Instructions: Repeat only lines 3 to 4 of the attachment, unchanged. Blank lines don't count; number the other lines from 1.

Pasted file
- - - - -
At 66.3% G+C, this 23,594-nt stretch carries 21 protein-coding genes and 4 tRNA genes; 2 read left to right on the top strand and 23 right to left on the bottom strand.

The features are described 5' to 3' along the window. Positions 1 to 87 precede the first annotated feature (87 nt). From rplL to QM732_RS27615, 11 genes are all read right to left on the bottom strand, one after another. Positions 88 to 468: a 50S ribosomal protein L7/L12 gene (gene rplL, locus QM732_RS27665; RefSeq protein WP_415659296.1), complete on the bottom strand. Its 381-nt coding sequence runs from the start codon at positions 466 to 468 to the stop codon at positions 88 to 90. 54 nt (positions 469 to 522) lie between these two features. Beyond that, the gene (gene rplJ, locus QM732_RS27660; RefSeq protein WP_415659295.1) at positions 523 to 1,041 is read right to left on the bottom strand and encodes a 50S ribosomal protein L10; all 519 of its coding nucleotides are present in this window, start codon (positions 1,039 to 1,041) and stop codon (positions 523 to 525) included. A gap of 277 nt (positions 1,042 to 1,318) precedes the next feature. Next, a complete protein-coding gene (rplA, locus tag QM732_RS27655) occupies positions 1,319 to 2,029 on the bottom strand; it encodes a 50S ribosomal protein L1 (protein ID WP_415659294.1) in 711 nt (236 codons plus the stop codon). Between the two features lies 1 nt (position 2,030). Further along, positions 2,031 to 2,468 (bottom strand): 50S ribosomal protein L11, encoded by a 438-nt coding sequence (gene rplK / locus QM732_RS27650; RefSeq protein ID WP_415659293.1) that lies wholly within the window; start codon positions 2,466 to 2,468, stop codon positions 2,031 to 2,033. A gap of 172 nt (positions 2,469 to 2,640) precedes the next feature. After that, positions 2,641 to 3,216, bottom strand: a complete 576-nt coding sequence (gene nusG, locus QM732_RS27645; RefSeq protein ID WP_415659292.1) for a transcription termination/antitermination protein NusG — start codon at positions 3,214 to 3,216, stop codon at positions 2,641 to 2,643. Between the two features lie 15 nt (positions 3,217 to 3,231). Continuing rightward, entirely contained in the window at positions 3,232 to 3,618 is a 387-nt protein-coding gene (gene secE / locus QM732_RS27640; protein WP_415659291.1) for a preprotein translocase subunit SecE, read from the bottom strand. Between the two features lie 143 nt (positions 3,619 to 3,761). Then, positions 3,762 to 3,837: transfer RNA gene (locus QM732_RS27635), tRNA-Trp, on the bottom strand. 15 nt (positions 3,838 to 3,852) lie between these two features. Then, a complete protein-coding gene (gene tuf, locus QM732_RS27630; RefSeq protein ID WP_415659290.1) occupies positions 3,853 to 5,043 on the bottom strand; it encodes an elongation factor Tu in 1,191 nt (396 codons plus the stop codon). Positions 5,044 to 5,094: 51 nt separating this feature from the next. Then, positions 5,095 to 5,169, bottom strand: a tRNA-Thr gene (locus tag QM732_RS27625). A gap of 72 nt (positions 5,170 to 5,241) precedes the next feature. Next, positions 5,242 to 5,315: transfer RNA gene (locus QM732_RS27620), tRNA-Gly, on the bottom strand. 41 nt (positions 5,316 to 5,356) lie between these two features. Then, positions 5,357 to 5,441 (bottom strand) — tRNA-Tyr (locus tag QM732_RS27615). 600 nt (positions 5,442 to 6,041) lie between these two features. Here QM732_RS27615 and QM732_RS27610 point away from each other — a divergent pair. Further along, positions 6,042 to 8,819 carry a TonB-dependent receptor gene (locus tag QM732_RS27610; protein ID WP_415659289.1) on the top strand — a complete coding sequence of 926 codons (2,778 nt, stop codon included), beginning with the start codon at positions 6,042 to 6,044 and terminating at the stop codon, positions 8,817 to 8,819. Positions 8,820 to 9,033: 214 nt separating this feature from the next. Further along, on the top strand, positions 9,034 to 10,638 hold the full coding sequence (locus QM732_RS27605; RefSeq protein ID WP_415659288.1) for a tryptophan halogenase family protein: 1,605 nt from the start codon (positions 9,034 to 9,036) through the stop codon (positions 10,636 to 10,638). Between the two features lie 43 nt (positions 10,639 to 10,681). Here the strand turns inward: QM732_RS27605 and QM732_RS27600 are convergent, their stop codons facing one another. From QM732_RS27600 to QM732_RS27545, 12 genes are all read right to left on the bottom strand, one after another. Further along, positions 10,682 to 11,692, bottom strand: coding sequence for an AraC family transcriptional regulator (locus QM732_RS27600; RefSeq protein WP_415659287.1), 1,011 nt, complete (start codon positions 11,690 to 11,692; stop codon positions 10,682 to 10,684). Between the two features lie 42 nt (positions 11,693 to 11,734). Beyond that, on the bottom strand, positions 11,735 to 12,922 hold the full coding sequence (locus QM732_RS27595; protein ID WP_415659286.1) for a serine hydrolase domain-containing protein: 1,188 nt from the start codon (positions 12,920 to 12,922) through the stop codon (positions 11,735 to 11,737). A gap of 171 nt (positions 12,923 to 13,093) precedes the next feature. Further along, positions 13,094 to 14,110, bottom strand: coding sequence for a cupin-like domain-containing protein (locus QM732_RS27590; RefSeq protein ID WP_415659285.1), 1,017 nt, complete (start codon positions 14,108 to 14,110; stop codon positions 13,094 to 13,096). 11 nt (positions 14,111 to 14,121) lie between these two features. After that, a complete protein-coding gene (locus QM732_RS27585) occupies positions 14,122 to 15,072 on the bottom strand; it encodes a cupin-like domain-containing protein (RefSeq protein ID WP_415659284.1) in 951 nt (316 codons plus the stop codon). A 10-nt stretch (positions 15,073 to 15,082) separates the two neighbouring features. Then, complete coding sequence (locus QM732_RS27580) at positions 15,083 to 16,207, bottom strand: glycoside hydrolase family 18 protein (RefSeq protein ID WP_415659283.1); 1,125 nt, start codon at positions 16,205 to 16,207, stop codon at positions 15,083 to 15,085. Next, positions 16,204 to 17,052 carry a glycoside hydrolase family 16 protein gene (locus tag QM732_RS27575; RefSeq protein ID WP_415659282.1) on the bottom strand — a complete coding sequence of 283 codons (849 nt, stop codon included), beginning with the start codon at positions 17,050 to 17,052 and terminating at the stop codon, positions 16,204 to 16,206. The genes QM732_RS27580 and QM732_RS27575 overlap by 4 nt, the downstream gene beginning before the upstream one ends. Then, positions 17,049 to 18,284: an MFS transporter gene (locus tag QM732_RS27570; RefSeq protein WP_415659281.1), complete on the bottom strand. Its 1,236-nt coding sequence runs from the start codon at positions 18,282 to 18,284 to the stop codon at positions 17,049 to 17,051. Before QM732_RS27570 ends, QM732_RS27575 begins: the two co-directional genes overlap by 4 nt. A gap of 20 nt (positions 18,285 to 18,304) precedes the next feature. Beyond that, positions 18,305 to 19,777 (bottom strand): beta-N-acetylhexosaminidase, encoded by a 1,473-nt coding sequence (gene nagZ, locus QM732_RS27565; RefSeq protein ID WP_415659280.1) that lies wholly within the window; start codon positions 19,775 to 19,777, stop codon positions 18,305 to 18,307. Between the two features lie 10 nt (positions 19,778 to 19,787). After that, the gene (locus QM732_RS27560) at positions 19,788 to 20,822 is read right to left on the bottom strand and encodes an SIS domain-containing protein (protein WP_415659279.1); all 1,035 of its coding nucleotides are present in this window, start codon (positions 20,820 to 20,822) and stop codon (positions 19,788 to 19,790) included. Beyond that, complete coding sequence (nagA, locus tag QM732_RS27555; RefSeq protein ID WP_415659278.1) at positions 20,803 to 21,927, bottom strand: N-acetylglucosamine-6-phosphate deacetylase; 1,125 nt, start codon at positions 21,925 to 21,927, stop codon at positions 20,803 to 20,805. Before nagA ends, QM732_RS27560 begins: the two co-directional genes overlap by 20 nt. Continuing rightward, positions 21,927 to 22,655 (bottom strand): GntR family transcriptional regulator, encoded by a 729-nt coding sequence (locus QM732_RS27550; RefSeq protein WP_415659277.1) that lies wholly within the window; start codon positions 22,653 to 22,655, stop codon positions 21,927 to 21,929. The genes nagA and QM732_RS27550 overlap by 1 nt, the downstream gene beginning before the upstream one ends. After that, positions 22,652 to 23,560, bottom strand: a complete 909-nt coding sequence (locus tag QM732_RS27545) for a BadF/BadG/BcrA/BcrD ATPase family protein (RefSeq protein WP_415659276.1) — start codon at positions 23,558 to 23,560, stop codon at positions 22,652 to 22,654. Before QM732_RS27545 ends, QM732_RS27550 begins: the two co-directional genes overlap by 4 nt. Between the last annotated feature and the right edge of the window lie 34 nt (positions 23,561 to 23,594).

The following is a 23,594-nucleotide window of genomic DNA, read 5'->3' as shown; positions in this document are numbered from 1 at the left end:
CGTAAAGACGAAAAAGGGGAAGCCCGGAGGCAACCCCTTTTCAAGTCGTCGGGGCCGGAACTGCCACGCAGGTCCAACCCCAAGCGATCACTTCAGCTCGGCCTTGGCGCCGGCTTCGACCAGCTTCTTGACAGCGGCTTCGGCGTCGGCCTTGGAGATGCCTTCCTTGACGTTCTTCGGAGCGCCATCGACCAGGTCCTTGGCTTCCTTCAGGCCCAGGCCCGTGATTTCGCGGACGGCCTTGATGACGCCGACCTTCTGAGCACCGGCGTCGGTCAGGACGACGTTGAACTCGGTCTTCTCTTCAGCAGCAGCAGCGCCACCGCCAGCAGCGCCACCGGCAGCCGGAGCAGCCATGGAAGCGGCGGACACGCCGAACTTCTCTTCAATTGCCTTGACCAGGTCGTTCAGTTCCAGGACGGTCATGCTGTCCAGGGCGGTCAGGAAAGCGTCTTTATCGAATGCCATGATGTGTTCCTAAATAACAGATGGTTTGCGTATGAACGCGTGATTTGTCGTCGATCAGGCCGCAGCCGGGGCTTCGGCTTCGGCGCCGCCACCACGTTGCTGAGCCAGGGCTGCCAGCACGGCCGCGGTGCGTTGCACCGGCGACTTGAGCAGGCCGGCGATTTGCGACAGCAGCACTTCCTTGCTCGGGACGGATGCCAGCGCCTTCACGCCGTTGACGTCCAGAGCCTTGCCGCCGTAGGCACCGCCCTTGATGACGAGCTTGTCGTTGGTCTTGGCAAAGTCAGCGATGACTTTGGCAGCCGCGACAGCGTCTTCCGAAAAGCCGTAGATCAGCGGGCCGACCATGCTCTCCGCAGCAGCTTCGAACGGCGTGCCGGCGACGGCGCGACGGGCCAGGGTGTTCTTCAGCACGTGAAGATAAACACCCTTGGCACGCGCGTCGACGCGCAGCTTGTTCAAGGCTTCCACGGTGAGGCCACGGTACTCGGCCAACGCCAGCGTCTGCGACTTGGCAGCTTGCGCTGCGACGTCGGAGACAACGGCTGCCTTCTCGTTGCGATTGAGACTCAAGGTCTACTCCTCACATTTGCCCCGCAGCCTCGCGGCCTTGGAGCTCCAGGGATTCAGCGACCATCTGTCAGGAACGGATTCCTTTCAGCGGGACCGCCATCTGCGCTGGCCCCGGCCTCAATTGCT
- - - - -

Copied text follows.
The following is a 23,594-nucleotide window of genomic DNA, read 5'->3' as shown; positions in this document are numbered from 1 at the left end:
CGTAAAGACGAAAAAGGGGAAGCCCGGAGGCAACCCCTTTTCAAGTCGTCGGGGCCGGAACTGCCACGCAGGTCCAACCCCAAGCGATCACTTCAGCTCGGCCTTGGCGCCGGCTTCGACCAGCTTCTTGACAGCGGCTTCGGCGTCGGCCTTGGAGATGCCTTCCTTGACGTTCTTCGGAGCGCCATCGACCAGGTCCTTGGCTTCCTTCAGGCCCAGGCCCGTGATTTCGCGGACGGCCTTGATGACGCCGACCTTCTGAGCACCGGCGTCGGTCAGGACGACGTTGAACTCGGTCTTCTCTTCAGCAGCAGCAGCGCCACCGCCAGCAGCGCCACCGGCAGCCGGAGCAGCCATGGAAGCGGCGGACACGCCGAACTTCTCTTCAATTGCCTTGACCAGGTCGTTCAGTTCCAGGACGGTCATGCTGTCCAGGGCGGTCAGGAAAGCGTCTTTATCGAATGCCATGATGTGTTCCTAAATAACAGATGGTTTGCGTATGAACGCGTGATTTGTCGTCGATCAGGCCGCAGCCGGGGCTTCGGCTTCGGCGCCGCCACCACGTTGCTGAGCCAGGGCTGCCAGCACGGCCGCGGTGCGTTGCACCGGCGACTTGAGCAGGCCGGCGATTTGCGACAGCAGCACTTCCTTGCTCGGGACGGATGCCAGCGCCTTCACGCCGTTGACGTCCAGAGCCTTGCCGCCGTAGGCACCGCCCTTGATGACGAGCTTGTCGTTGGTCTTGGCAAAGTCAGCGATGACTTTGGCAGCCGCGACAGCGTCTTCCGAAAAGCCGTAGATCAGCGGGCCGACCATGCTCTCCGCAGCAGCTTCGAACGGCGTGCCGGCGACGGCGCGACGGGCCAGGGTGTTCTTCAGCACGTGAAGATAAACACCCTTGGCACGCGCGTCGACGCGCAGCTTGTTCAAGGCTTCCACGGTGAGGCCACGGTACTCGGCCAACGCCAGCGTCTGCGACTTGGCAGCTTGCGCTGCGACGTCGGAGACAACGGCTGCCTTCTCGTTGCGATTGAGACTCAAGGTCTACTCCTCACATTTGCCCCGCAGCCTCGCGGCCTTGGAGCTCCAGGGATTCAGCGACCATCTGTCAGGAACGGATTCCTTTCAGCGGGACCGCCATCTGCGCTGGCCCCGGCCTCAATTGCT